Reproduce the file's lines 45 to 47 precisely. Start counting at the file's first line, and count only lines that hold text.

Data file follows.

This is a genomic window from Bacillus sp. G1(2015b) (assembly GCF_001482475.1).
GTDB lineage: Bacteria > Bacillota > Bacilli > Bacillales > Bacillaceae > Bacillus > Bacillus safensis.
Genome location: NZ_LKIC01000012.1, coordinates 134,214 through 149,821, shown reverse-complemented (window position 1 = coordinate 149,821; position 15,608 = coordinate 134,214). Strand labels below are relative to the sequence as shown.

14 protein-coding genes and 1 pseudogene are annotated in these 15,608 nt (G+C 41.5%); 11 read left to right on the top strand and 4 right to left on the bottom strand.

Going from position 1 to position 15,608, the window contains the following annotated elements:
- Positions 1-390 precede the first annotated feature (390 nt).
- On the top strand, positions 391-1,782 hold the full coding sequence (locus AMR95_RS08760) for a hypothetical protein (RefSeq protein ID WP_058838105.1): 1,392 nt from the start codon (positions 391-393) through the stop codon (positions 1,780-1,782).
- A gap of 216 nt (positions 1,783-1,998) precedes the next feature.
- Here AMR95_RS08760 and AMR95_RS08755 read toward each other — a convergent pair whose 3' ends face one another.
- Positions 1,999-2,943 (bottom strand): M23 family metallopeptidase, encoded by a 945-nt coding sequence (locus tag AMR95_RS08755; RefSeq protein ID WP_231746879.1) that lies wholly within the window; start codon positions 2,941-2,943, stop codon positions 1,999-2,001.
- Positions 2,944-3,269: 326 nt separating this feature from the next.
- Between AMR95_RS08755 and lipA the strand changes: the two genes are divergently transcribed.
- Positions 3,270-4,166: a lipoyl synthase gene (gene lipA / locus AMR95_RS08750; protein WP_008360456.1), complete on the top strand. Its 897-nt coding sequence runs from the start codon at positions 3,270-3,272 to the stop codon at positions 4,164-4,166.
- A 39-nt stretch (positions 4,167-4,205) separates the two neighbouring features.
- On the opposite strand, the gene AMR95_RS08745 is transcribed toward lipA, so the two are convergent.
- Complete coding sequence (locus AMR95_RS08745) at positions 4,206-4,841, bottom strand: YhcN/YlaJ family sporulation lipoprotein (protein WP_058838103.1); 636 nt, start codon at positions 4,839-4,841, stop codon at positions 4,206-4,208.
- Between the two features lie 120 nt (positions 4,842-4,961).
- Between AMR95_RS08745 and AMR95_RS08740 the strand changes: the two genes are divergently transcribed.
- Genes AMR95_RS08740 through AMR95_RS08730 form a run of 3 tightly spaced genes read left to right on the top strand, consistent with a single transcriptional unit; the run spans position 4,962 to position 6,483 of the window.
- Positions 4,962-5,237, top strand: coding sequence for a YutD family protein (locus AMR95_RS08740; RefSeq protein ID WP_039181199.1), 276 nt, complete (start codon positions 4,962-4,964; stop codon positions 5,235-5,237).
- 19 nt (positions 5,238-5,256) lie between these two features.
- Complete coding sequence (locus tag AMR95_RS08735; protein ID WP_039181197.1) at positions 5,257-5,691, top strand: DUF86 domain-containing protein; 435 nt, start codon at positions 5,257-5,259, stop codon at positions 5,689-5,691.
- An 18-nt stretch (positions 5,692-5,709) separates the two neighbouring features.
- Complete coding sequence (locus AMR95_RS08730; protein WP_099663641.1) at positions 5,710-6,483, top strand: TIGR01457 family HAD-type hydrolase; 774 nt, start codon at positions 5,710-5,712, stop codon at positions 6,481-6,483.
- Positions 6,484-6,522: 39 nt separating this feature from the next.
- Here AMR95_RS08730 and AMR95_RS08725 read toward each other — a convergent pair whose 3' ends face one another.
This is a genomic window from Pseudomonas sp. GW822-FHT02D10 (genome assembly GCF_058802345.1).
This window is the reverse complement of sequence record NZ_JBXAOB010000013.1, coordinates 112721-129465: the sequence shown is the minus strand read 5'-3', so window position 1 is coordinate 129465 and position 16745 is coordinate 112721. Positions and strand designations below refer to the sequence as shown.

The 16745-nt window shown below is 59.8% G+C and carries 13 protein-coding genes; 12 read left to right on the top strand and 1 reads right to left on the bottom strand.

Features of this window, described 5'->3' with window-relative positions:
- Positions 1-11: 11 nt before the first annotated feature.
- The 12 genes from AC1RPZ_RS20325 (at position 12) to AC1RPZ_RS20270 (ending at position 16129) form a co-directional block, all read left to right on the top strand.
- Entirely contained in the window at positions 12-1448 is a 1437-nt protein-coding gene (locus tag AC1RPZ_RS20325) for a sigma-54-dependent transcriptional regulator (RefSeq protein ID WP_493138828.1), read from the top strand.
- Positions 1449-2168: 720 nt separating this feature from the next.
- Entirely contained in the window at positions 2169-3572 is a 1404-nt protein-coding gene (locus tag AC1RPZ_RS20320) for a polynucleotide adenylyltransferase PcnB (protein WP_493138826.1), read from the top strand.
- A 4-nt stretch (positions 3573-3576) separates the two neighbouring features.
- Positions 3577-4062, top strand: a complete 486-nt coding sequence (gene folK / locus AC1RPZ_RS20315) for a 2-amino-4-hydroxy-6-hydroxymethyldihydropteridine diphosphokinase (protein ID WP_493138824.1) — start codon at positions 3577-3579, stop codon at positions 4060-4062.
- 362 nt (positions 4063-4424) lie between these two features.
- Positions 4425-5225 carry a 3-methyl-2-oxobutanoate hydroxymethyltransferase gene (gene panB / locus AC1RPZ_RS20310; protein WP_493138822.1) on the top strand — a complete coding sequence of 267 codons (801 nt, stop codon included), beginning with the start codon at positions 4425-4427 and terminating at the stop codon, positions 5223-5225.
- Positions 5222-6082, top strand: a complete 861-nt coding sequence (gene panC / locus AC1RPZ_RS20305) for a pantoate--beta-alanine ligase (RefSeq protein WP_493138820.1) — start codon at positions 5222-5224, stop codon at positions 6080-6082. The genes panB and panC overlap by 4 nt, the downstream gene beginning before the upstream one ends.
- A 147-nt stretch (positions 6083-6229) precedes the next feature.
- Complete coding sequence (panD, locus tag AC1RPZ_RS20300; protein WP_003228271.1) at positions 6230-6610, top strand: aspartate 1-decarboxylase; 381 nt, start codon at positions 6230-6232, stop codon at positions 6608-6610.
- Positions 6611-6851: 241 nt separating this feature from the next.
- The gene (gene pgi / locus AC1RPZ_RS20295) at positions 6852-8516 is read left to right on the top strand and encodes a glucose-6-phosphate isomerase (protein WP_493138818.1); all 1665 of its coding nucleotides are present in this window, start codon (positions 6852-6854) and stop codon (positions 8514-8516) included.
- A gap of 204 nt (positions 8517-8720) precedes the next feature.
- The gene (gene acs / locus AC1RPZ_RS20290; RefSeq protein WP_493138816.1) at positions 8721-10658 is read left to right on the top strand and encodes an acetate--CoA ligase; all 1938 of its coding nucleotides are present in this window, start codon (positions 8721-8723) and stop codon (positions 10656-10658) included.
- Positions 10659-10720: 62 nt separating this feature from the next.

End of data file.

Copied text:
- A gap of 204 nt (positions 8517-8720) precedes the next feature.
- The gene (gene acs / locus AC1RPZ_RS20290; RefSeq protein WP_493138816.1) at positions 8721-10658 is read left to right on the top strand and encodes an acetate--CoA ligase; all 1938 of its coding nucleotides are present in this window, start codon (positions 8721-8723) and stop codon (positions 10656-10658) included.
- Positions 10659-10720: 62 nt separating this feature from the next.